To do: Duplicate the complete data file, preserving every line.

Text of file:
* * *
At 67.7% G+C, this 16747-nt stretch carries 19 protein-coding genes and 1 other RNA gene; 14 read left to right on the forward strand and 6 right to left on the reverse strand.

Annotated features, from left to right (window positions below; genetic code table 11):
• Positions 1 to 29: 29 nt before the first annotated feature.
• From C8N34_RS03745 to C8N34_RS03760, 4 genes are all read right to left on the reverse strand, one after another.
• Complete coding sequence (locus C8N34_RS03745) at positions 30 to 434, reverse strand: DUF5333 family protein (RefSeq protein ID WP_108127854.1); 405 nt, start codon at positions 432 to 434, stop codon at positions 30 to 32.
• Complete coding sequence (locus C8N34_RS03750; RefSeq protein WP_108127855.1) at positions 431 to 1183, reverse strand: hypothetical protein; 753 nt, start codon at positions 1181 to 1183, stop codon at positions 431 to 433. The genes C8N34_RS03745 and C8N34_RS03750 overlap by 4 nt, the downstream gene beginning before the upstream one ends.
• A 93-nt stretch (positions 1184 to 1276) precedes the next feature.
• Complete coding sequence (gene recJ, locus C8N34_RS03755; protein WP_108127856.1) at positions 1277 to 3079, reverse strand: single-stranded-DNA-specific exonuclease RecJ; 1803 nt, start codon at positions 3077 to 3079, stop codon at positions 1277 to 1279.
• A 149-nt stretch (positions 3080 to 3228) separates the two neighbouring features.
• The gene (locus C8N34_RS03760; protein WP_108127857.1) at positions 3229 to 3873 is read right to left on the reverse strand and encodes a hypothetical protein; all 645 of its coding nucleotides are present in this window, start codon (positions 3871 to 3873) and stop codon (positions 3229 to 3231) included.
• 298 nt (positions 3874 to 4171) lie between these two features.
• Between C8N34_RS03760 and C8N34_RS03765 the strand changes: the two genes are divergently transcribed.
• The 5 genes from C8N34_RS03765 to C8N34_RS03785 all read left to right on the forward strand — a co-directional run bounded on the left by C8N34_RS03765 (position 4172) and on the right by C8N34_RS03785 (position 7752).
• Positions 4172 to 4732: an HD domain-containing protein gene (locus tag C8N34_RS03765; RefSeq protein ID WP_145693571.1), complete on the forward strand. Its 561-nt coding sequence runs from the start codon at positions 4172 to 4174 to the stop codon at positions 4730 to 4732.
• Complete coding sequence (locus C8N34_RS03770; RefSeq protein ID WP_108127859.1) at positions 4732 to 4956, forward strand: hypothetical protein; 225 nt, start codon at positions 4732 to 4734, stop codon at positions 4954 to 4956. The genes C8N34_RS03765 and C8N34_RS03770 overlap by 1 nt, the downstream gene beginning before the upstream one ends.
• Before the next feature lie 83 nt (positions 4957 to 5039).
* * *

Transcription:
At 67.7% G+C, this 16747-nt stretch carries 19 protein-coding genes and 1 other RNA gene; 14 read left to right on the forward strand and 6 right to left on the reverse strand.

Annotated features, from left to right (window positions below; genetic code table 11):
• Positions 1 to 29: 29 nt before the first annotated feature.
• From C8N34_RS03745 to C8N34_RS03760, 4 genes are all read right to left on the reverse strand, one after another.
• Complete coding sequence (locus C8N34_RS03745) at positions 30 to 434, reverse strand: DUF5333 family protein (RefSeq protein ID WP_108127854.1); 405 nt, start codon at positions 432 to 434, stop codon at positions 30 to 32.
• Complete coding sequence (locus C8N34_RS03750; RefSeq protein WP_108127855.1) at positions 431 to 1183, reverse strand: hypothetical protein; 753 nt, start codon at positions 1181 to 1183, stop codon at positions 431 to 433. The genes C8N34_RS03745 and C8N34_RS03750 overlap by 4 nt, the downstream gene beginning before the upstream one ends.
• A 93-nt stretch (positions 1184 to 1276) precedes the next feature.
• Complete coding sequence (gene recJ, locus C8N34_RS03755; protein WP_108127856.1) at positions 1277 to 3079, reverse strand: single-stranded-DNA-specific exonuclease RecJ; 1803 nt, start codon at positions 3077 to 3079, stop codon at positions 1277 to 1279.
• A 149-nt stretch (positions 3080 to 3228) separates the two neighbouring features.
• The gene (locus C8N34_RS03760; protein WP_108127857.1) at positions 3229 to 3873 is read right to left on the reverse strand and encodes a hypothetical protein; all 645 of its coding nucleotides are present in this window, start codon (positions 3871 to 3873) and stop codon (positions 3229 to 3231) included.
• 298 nt (positions 3874 to 4171) lie between these two features.
• Between C8N34_RS03760 and C8N34_RS03765 the strand changes: the two genes are divergently transcribed.
• The 5 genes from C8N34_RS03765 to C8N34_RS03785 all read left to right on the forward strand — a co-directional run bounded on the left by C8N34_RS03765 (position 4172) and on the right by C8N34_RS03785 (position 7752).
• Positions 4172 to 4732: an HD domain-containing protein gene (locus tag C8N34_RS03765; RefSeq protein ID WP_145693571.1), complete on the forward strand. Its 561-nt coding sequence runs from the start codon at positions 4172 to 4174 to the stop codon at positions 4730 to 4732.
• Complete coding sequence (locus C8N34_RS03770; RefSeq protein ID WP_108127859.1) at positions 4732 to 4956, forward strand: hypothetical protein; 225 nt, start codon at positions 4732 to 4734, stop codon at positions 4954 to 4956. The genes C8N34_RS03765 and C8N34_RS03770 overlap by 1 nt, the downstream gene beginning before the upstream one ends.
• Before the next feature lie 83 nt (positions 4957 to 5039).